As 2015 ends, and as 2016 begins, I want to ask you earnestly to consider developing one of life’s greatest habits, that of daily Bible reading. There is probably no single habit anyone can develop of greater importance than this. Its influence, blessing and encouragement upon a life can be truly incalculable.
And especially is this true in times which are full of uncertainty, perplexity, fear and even darkness. For example, at this time we find most South Africans exceedingly concerned about our country because we seem to have lost our way morally and ethically, and have no moral compass or ethical consensus. Everyone, especially in leadership, just seems to do whatever they decide is acceptable on the basis of some sort of subjective moral thumb-suck. In fact our country, amongst other things, needs a serious rediscovery of the Bible and a conscientious embracing of its moral and spiritual principles.
This would put light into our national path. And into our personal lives.
How wonderful that the Psalmist could say and generations of believers confirm, that “They Word is a lamp unto my feet and a light unto my path” (Psalm 119:105). Imagine driving at night without headlights or wandering in a dark forest at midnight without a torch. How fearful! Yet many people try to do just that in the dark forests of our uncertain and troubled times. So why not start reading the Bible daily as from now. You would be blessed. Likewise your family. And likewise our nation.
Living and Active
One thing the regular Bible reader will discover is the power of the Bible. The writer to the Hebrews says: “For the Word of God is living and active, sharper than any two-edged sword, piercing to the division of soul and spirit, of joints and marrow, and discerning the thoughts and intentions of the heart” (Hebrews 4:11-12).
This passage says some interesting things about what the Jews called “the Word of God.” To them words had a very special power. Once a word was spoken, it had an independent existence and influence. It changed things and people. Even the universe could not be quite the same once a new word had been uttered. A word was a dynamic, not a static reality. It lived and acted on the world for good or evil. Small wonder then that the early church believed, and rightly so, that the Word of God, living in Christ and written in Scripture, had a unique power to change and alter both people and nations for good.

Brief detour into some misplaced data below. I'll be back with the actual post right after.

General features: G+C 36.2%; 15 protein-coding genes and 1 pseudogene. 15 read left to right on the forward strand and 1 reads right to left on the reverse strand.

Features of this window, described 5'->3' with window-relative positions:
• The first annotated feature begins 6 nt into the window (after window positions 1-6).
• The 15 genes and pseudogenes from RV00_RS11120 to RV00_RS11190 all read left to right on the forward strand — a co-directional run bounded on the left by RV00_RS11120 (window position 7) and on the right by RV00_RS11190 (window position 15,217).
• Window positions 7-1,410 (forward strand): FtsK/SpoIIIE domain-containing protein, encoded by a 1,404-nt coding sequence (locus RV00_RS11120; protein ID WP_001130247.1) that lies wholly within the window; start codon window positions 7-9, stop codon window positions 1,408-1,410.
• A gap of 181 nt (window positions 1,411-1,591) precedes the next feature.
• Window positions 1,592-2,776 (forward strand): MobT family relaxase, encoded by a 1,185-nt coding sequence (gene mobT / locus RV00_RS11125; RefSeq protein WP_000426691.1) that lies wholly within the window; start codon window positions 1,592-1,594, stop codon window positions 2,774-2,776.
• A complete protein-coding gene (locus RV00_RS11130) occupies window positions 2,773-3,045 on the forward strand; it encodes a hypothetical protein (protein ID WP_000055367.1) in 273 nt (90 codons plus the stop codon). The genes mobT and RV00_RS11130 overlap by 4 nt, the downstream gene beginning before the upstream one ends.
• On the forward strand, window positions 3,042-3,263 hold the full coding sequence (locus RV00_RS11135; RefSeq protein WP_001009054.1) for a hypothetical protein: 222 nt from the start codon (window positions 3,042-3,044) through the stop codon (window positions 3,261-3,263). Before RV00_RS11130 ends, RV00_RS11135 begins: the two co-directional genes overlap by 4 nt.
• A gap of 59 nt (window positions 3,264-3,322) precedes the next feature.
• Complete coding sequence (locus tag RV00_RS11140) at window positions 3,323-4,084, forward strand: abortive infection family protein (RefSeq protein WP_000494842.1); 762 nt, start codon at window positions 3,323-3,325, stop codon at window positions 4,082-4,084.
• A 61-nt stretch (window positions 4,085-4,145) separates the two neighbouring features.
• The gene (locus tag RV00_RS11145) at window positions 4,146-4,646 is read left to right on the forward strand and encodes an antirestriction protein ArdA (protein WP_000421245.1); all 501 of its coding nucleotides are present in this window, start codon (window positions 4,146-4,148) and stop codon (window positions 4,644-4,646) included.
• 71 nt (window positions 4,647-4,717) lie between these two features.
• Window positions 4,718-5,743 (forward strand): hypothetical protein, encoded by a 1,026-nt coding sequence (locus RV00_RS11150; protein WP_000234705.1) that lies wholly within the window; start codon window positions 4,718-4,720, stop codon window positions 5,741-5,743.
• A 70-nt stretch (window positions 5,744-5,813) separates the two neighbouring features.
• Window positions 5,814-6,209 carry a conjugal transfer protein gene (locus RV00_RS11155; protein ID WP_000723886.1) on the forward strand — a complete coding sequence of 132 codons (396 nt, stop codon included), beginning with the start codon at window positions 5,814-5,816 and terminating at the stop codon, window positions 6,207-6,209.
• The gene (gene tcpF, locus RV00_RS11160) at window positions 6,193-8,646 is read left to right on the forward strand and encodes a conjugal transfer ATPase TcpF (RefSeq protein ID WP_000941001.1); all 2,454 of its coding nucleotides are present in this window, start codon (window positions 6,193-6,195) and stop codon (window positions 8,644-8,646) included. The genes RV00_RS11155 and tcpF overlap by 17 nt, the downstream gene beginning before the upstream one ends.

So the writer here says first that the Word of God is living. It imparts life. Not only that, but it presents eternal truths and ultimate demands which all must know and face.
Secondly the Word of God is active – or effective. When its demands are faced, effective action and transformation follow. It is not something simply to be read or studied, but to be obeyed. A Chinese student once said, “I am reading the Bible and behaving it.” No one can be a daily student of Scripture and not be changed in their inward being.
Thirdly, the Word of God is penetrating. Dividing between the soul (our life principle) and the spirit (that spiritual faculty which is unique to human beings), the Word of God scrutinises both the desires (emotions) and the intentions (will) of man. In other words, its capacity to challenge and guide at the deepest level is unique. What a lamp for the path of individuals or nations which have lost the way!
In all this a system is helpful. A chapter a day would be a good start beginning at the beginning of the New Testament with Matthew’s Gospel and just working through. Or else visit the Scripture Union website for more information on ordering their Bible reading notes (su.org.za/bible-reading-notes/). Alternatively, why not try Light on the Way by Robert Murray M’Cheyne, a daily system I have used for 54 years. You can order a hard copy version for R20 from the African Enterprise offices (contact Dave Rees at email@example.com or 033 3477037) or view an online version at michaelcassidy.africamediaonline.com/search/preview_manuscript/1165_1228.
This system starts one on January 1st at the four great beginnings of scripture: Genesis One (the beginning of everything), Ezra One (the beginning of restoration after the Exile), Matthew One (the beginning of the Gospel), and Acts One (the beginning of the church). This scheme takes one through the Old Testament once a year, and the New Testament and Psalms twice a year. It’s a great system.
So, I encourage you for 2016 to secure a modern translation of the Bible (NIV – or The Message), and make a start. It’s one of those things about which you will always say: “Glad I did.” After all, who doesn’t want Light on the Path?
And you may, while you’re about it, get to bless South Africa.